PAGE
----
Hello! I was wondering, what are the differences between modern HEMA and how it was used in actual combat? Mainly in how it is/was taught, the way that techniques are/were used, small battles/skirmishes and fully fledged battles. I'm currently drawing from my own experiences with HEMA (longsword) and I know it's different but I'm not sure what all of those differences are, much less how to write them. Thank you!
Honestly, the best advice I have for that is slogging through the treatises from the masters on Wikitenaur or other sites/books that let you get it direct from the horse’s mouth (as it were). If you’re not a trained scholar or used to going through language from a century ago, much less several, I can see how parsing that might be a little difficult.
The second thing to do is study the historical period in which you want to write your fiction or, if writing fantasy, whatever is adjacent. When you want to write any kind of combat scenario, studying the culture is necessary. Whether that’s one you created yourself or history itself.
You’ve got better access to the HEMA community than Starke or I do and that springboard will make it easier to find what you’re looking for. It’s important to remember that what you’re practicing right now is what we conventionally term a “dead martial art”. Like aikido and several other martial arts now enjoying a popular resurgence, the current version did not really exist in the last century. Combat in Europe moved very quickly, rapid advancement lead to many old weapons being discarded that were no longer usable. German fencing was the only form of longsword fencing to survive, and it too is weighed down by rules unnecessary to the time when the longsword was a battlefield choice. Luckily for you, because HEMA itself is so new in its reconstruction, you’re actually far closer to the source material used to revive it than you might suspect.
If you haven’t broached this subject with your instructor, you should. They might know, or know somebody who knows something that can point you in a better direction. They work with the people who work with the people who are theorizing on the past and how to bring this piece of history back to life.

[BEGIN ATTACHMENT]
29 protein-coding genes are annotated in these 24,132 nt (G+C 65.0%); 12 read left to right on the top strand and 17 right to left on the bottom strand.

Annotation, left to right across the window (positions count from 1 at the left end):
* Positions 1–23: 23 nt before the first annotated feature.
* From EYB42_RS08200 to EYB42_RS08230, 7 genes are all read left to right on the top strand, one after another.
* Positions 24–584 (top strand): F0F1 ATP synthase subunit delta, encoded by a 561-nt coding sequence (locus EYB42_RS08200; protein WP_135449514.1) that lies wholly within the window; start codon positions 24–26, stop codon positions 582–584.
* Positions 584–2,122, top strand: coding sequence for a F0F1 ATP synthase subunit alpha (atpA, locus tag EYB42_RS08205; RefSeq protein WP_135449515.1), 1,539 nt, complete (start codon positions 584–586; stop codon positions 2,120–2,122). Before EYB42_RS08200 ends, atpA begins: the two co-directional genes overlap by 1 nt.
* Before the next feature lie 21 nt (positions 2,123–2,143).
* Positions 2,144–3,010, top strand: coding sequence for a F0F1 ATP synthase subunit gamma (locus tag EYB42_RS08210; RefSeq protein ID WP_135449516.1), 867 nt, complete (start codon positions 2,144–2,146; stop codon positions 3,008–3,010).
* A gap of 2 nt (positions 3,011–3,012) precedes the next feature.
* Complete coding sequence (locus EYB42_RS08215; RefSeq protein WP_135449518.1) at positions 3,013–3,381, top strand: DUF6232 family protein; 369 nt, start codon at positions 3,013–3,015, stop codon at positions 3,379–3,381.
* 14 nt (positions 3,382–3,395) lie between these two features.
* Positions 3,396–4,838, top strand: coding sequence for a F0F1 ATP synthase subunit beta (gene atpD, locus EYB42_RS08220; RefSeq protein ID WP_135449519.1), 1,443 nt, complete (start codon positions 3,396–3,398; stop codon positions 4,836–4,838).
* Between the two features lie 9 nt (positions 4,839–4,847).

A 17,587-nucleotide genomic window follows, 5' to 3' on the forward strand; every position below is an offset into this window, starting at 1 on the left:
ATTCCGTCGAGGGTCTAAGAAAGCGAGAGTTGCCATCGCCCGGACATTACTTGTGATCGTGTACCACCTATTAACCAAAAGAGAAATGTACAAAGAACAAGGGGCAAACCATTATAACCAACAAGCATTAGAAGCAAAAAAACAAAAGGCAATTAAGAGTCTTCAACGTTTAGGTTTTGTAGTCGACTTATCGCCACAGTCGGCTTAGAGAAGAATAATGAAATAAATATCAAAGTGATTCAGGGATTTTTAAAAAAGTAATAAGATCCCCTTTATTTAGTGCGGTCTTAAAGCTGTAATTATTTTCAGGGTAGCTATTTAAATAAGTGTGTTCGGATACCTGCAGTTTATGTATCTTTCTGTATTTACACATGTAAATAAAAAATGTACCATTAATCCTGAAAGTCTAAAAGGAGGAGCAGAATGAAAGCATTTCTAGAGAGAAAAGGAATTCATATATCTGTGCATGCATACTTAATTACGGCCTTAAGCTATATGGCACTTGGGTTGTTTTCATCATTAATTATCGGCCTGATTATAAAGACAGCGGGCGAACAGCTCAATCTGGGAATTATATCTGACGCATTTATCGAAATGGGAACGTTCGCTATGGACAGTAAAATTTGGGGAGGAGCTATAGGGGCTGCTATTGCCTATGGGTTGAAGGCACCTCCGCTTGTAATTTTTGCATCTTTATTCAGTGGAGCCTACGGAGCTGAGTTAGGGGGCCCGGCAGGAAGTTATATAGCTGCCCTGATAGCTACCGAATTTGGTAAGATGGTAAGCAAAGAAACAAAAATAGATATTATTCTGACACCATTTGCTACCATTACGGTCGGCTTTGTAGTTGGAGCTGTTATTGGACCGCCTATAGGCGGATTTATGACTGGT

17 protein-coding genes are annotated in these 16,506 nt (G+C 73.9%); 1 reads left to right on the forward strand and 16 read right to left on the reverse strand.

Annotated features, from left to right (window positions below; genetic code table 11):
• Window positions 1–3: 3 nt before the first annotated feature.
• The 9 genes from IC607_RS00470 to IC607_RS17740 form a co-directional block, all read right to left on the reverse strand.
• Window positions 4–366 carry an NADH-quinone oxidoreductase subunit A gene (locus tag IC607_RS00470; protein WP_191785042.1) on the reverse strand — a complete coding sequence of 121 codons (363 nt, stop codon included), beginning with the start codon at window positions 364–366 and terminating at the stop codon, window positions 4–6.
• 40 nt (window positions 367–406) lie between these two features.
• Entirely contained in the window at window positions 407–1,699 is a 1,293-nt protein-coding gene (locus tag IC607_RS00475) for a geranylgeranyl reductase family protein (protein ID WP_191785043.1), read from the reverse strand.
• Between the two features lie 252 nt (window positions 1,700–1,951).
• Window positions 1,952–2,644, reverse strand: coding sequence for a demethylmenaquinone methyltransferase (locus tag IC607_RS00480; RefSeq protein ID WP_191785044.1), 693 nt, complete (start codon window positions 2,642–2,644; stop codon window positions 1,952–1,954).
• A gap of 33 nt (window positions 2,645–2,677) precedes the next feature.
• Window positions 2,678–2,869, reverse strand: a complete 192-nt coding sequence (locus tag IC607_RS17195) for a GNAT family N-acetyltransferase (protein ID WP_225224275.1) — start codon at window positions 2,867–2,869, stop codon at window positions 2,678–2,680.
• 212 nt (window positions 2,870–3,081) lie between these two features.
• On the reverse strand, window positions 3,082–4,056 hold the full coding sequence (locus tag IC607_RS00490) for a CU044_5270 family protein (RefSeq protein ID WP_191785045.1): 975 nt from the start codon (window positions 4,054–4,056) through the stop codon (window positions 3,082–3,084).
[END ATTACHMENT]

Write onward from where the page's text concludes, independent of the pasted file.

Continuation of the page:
The other thing you need to do is study history. One of the things we do have a lot of surviving records of are historical battles. Lots, and lots, and lots of records.
Pick your medieval historical figure. Pick a period in history. And get to work.
Also, read Sun Tzu. If there is one great historical text for understanding warfare, it’s Sun Tzu’s The Art of War.
Battles are really broken down by three groups:
I’d throw in strategy and tactics but those are under the culture header. To write battles, you need both an understanding of historical warfare and the ability to contextualize those decisions so you can have your characters make new ones. This means figuring out not just the thought processes of the people of history (theorized by gaining a better grasp of their circumstances), but also how your own characters think in relation to the world’s they live in.
Unless you’re writing historical fiction, you can’t just copy the battles from history wholesale. You have to learn how the decisions were made. This is why I recommend looking at the above groups.